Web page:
Autism

I can’t celebrate

I should be celebrating.

I should be feeling proud and happy, that we have achieved so much in such a short space of time.

Both Ian and I attended Lachlan’s support plan review meeting yesterday, the meeting was very positive, everyone was amazed at how much progress Lachlan has made in the last year. Lachlan has made considerable progress in all areas except food and toilet training, don’t get me wrong, everyone who knows me will tell you how proud I am of Lachlan and how pleased I am with how far he has come, what I am really struggling with right now is how much all this progress has cost and I don’t mean in monetary terms.

I never realised until this last week how much was sacrificed to make it all happen and how much damage was being caused because all my time, energy and focus was consumed by the need to meet Lachlan’s targets and care for Lachlan’s needs.

I wonder if I am the only additional needs parent to feel overwhelmed by guilt, sadness and a sense of failure?

I feel I have let Lachlan’s two older siblings down by never having enough time to spend proper quality time with either of them.

I thought as parents we were juggling all three children’s needs well, only I now see that both were only telling us and letting us see what we wanted to see, because both could see how much of our time Lachlan takes up and neither of the older two wanted to add to our stress. Both have hidden from us how they really felt, as a Mum this breaks my heart. I realised this week I didn’t even know the sort of things one of my children was interested in, what bands this child liked, the names of this child’s friends.

Yet this child tells people who ask, that their Mum and Dad are the best and that they try really hard to be the best for them.

For four and a half years; all day every day has been about Lachlan,

it has had to be.

I just wish I had realised before now, sometimes it is only when you stop and reflect that things become clear, at the time I was too caught up in there and then. Sadly it has been the case that life for us all is bearable if all Lachlan’s needs are met and he is happy.

I know we have to find a better way. Problem is how?

We are lucky that we have support from our family who happily take the older two and give them 1-1 time, but what both older children crave is 1-1 time with me and their dad by the sounds of things preferably on their own. I don’t know how we can spread ourselves any thinner?

I met with our disability social worker this week, again I raised the issue of support for Lachlan during holidays and perhaps some time during an occasional weekend, this would give us time in theory when we know Lachlan is safe and we could focus on our older two, all we are going to be offered is the equivalent to two hours a week with a childminder and only during the Summer holidays. That works out at 16 hours over 8 weeks, that is the most social work can afford. I asked about SDS and direct payments, yes we can apply but apparently it is pointless as there are no child centred services in our region we could buy, plus apparently parents are expected to carry out the caring roll where it concerns children. The fact Lachlan can be in need of 2-1 care at times is apparently irrelevant.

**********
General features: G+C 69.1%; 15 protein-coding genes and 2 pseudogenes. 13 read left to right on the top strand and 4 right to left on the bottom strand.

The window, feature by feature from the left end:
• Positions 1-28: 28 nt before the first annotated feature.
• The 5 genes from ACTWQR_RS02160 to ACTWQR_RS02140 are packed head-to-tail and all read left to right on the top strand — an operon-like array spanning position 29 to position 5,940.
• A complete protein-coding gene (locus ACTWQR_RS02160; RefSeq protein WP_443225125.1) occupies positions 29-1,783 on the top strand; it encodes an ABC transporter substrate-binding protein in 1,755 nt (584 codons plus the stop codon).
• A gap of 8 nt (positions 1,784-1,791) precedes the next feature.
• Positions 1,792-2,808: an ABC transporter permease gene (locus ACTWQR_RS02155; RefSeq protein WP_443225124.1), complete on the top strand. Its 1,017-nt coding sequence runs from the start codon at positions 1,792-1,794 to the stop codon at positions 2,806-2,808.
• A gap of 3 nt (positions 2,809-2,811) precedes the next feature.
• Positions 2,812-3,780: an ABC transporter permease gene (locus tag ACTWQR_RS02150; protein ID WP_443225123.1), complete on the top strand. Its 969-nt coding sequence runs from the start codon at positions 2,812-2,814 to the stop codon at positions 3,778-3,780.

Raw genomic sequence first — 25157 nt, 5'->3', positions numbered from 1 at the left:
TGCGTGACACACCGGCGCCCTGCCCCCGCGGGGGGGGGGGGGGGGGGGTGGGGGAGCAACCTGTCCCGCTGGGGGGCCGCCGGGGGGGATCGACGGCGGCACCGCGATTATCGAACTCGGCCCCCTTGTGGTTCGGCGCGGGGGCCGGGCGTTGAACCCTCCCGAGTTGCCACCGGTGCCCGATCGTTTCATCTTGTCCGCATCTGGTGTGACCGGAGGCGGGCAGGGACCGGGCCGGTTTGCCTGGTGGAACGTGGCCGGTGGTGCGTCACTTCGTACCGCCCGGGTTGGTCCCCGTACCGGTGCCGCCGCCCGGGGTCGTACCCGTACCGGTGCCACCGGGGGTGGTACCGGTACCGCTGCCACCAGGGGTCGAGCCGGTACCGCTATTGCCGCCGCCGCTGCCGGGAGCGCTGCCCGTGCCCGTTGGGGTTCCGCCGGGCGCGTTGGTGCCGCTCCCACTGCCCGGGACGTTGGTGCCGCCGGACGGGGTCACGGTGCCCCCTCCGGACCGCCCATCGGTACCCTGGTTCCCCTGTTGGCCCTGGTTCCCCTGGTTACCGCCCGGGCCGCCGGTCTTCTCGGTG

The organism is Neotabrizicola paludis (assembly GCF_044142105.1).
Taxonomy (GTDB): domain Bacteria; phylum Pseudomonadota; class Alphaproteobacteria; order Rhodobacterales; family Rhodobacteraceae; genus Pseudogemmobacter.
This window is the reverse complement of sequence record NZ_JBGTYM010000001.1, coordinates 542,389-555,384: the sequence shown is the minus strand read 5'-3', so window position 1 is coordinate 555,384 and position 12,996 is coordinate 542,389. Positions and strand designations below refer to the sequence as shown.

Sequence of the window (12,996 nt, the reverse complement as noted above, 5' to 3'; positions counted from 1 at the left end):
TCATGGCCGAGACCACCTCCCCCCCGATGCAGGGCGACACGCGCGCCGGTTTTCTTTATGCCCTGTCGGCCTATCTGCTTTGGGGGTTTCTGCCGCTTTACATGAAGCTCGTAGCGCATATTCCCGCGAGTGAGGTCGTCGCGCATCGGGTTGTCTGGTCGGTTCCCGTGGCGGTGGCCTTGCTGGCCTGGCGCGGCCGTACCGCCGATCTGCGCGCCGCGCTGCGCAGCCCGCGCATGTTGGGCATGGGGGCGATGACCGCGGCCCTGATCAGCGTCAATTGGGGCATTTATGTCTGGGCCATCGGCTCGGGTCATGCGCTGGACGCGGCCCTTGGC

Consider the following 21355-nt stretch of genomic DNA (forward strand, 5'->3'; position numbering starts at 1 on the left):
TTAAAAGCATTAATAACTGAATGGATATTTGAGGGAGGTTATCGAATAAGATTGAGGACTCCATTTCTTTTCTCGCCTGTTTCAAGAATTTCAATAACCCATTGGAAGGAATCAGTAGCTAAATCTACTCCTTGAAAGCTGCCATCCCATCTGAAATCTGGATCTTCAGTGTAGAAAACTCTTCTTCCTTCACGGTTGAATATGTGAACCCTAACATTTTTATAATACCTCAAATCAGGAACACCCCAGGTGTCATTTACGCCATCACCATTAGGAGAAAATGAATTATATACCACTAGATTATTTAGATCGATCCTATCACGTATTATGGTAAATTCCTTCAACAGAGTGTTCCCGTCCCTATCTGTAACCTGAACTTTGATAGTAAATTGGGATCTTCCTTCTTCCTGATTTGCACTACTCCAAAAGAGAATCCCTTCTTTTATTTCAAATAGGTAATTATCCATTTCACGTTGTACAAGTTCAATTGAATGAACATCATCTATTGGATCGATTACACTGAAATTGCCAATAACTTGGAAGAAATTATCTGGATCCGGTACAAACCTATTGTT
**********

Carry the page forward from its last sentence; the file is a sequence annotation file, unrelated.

I will find away to make things better for my older two, I guess we just learn to juggle better, to try harder, there isn’t really any other option.

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Autism

The Road To Mainstream Nursery Part Two

After the introduction of the weighted vest, life for Lachlan slowly improved, we were to learn that we had to overcome the sensory issues before we could move forward.

As a parent I was to initially fight and question the need for sensory chews and deep pressure massage, perhaps I was still in denial, I just didn’t want my wee man to stand out from the crowd.

Our home visiting teacher gently pushed the issue of chewies, she was right Lachlan needs to chew, the first silicone pendant chewies I bought were destroyed in hours, our OT produced some awful looking ones which were like coiled phone cable in vivid colours, I hated them even more than the silicone pendant ones, but they worked and seem to last, I hated the look though, especially as Lachlan likes to chew on one side with chewie just hanging there.

I hated going out and about and folks staring, I felt we were often stared at because Lachlan looks too big for his buggy, the chewies in my mind only made this worse.  In time I realised though that it is other folks who have the problem, I accepted that if it helped Lachlan live in our world and eased his suffering then so be it, I could live with chewies.

After Easter Lachlan had 1:1 support at playgroup so I no longer had to stay, this was great on one front as I got a break but not so great as I had no idea what Lachlan had been up to and if he was happy, Lachlan was not to happy at me leaving initially either and it hurt to leave him crying, even knowing that staff would phone if he didn’t settle after 5 minutes. We continued our battle for 1:1 funding for initially three sessions from the August, I felt a bit disappointed that was all we were likely to get as Lachlan would be three therefore entitled to a funded place which meant 5 afternoons in theory but without 1:1 that couldn’t happen.

Lachlan started three afternoons a week in August and quickly settled and was happy to be left, so much so that come October he upped his sessions to four afternoons and then after Christmas the full five.  The funding was finally resolved in November something that I am still annoyed about, no parent should be left wondering if her child can go to nursery the following week as the initial funding had ran out.

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